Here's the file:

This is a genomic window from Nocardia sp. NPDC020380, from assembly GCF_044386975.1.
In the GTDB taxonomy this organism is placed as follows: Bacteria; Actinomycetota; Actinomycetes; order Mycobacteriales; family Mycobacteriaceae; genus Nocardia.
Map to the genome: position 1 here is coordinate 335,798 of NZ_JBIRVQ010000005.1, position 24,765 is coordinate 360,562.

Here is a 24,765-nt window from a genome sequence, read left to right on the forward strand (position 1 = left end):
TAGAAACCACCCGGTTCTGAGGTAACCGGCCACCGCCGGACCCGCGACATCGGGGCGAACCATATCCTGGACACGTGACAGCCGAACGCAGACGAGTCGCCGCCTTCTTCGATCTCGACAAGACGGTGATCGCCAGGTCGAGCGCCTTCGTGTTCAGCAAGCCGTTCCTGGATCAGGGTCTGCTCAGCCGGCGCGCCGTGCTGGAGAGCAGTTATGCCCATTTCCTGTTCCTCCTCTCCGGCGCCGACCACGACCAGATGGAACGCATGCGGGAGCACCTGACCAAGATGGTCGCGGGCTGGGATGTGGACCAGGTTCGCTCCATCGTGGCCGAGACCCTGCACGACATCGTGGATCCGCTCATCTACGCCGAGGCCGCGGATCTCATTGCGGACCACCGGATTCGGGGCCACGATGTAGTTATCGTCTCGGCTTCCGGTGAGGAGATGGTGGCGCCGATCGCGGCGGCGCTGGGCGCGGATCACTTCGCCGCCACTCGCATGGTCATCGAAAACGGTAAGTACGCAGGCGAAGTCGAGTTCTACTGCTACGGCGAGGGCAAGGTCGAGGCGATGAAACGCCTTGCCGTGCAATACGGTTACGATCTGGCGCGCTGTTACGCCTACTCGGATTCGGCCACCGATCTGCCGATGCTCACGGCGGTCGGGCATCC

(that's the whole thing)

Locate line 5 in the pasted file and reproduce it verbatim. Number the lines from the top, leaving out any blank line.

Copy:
TAGAAACCACCCGGTTCTGAGGTAACCGGCCACCGCCGGACCCGCGACATCGGGGCGAACCATATCCTGGACACGTGACAGCCGAACGCAGACGAGTCGCCGCCTTCTTCGATCTCGACAAGACGGTGATCGCCAGGTCGAGCGCCTTCGTGTTCAGCAAGCCGTTCCTGGATCAGGGTCTGCTCAGCCGGCGCGCCGTGCTGGAGAGCAGTTATGCCCATTTCCTGTTCCTCCTCTCCGGCGCCGACCACGACCAGATGGAACGCATGCGGGAGCACCTGACCAAGATGGTCGCGGGCTGGGATGTGGACCAGGTTCGCTCCATCGTGGCCGAGACCCTGCACGACATCGTGGATCCGCTCATCTACGCCGAGGCCGCGGATCTCATTGCGGACCACCGGATTCGGGGCCACGATGTAGTTATCGTCTCGGCTTCCGGTGAGGAGATGGTGGCGCCGATCGCGGCGGCGCTGGGCGCGGATCACTTCGCCGCCACTCGCATGGTCATCGAAAACGGTAAGTACGCAGGCGAAGTCGAGTTCTACTGCTACGGCGAGGGCAAGGTCGAGGCGATGAAACGCCTTGCCGTGCAATACGGTTACGATCTGGCGCGCTGTTACGCCTACTCGGATTCGGCCACCGATCTGCCGATGCTCACGGCGGTCGGGCATCC